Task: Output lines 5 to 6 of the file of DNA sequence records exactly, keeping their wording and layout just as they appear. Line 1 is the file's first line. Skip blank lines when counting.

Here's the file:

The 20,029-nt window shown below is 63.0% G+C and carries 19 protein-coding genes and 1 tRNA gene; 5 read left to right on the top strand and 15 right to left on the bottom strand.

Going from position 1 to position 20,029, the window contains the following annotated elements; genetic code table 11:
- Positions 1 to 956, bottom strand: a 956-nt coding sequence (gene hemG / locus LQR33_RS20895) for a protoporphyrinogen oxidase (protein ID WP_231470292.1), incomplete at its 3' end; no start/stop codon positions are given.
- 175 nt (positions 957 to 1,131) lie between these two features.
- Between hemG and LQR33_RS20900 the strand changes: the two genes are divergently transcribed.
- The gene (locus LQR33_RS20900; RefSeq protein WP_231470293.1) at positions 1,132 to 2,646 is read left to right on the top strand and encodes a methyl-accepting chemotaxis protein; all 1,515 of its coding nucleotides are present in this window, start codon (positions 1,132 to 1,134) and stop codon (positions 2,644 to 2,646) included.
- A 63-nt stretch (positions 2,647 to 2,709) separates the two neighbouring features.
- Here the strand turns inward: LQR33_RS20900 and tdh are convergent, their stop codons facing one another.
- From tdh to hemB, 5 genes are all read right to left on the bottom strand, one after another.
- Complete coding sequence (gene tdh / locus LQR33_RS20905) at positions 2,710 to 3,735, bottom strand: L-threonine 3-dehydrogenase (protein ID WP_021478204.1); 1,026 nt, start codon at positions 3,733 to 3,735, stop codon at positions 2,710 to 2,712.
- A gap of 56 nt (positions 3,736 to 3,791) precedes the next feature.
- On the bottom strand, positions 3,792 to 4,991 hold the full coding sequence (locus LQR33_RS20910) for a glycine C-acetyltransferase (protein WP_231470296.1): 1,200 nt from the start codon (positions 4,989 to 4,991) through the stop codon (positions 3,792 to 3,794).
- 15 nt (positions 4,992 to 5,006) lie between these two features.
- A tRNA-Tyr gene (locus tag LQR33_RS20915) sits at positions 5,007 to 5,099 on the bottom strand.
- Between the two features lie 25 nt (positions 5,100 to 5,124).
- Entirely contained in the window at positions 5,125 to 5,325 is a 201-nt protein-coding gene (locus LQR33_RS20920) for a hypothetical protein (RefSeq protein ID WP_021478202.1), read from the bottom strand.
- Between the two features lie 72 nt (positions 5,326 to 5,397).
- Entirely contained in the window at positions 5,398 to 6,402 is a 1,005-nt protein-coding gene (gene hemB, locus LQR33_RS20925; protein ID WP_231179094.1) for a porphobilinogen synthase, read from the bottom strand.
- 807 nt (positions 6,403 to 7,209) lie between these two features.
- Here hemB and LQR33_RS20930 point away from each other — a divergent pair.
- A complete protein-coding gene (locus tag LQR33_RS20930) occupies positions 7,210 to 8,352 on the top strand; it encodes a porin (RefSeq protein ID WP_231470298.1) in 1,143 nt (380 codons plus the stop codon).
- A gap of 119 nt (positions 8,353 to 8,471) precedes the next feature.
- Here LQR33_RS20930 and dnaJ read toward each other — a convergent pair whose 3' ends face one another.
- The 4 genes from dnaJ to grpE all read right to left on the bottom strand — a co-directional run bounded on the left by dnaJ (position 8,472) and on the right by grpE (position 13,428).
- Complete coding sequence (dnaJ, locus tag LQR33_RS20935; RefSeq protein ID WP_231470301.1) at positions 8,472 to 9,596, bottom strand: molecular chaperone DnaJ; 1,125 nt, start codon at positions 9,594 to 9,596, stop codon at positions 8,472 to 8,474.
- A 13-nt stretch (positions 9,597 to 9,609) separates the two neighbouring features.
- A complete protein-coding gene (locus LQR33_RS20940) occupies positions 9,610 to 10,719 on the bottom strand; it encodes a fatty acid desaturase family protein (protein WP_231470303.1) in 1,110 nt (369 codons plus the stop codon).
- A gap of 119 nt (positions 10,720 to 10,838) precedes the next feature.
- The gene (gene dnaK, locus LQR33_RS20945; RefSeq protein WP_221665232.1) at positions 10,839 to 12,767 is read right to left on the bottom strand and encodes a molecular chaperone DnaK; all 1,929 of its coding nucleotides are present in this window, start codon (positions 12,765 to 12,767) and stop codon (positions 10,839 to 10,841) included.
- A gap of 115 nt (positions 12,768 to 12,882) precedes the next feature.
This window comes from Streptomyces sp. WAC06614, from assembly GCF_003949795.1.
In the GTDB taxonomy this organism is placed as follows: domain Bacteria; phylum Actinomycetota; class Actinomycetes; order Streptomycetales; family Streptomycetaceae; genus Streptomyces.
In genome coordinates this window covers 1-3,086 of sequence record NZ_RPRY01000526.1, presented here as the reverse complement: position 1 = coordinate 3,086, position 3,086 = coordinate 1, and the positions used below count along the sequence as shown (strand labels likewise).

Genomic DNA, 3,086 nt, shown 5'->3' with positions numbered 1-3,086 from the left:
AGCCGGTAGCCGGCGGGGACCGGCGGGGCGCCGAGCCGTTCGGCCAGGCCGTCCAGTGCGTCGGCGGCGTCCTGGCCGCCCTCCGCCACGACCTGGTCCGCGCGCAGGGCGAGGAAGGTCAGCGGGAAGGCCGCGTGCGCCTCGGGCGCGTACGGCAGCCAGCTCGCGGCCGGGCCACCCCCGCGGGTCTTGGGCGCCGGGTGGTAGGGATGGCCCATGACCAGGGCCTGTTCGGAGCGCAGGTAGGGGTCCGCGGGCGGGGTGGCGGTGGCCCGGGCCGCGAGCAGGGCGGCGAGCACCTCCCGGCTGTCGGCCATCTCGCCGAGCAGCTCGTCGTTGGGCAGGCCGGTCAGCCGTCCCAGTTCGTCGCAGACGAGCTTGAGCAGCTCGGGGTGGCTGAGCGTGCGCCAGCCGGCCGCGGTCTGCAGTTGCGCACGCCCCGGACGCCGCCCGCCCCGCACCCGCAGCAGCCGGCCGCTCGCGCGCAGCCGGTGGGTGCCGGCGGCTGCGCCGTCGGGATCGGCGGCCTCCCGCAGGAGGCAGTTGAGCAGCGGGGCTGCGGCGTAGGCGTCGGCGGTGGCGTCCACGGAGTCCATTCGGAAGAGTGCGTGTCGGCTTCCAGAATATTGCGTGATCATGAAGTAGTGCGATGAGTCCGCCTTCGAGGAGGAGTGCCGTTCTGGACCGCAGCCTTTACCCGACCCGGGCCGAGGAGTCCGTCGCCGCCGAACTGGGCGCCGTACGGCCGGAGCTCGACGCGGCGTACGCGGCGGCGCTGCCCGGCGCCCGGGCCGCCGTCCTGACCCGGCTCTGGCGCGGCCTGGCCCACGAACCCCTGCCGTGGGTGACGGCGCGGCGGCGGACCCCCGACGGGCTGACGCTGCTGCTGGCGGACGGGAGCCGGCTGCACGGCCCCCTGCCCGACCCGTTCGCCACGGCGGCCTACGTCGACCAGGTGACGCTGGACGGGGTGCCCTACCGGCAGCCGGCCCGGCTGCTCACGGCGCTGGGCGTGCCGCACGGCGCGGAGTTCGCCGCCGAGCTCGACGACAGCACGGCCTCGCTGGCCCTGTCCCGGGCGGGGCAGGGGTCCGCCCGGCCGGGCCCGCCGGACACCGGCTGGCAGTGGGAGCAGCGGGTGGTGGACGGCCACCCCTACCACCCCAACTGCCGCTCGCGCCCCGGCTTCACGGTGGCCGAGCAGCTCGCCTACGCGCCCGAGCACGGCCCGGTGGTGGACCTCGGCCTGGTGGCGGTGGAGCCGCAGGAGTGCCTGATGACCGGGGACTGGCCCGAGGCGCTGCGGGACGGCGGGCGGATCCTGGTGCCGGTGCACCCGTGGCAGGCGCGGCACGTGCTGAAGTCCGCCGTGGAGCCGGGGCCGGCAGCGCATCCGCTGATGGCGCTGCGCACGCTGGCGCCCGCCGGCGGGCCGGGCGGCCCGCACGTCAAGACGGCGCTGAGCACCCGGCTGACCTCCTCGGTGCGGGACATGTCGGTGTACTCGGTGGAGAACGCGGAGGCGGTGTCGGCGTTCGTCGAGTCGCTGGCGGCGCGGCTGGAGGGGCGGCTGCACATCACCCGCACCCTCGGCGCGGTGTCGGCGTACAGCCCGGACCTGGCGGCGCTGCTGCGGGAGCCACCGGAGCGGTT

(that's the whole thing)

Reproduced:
- Between hemG and LQR33_RS20900 the strand changes: the two genes are divergently transcribed.
- The gene (locus LQR33_RS20900; RefSeq protein WP_231470293.1) at positions 1,132 to 2,646 is read left to right on the top strand and encodes a methyl-accepting chemotaxis protein; all 1,515 of its coding nucleotides are present in this window, start codon (positions 1,132 to 1,134) and stop codon (positions 2,644 to 2,646) included.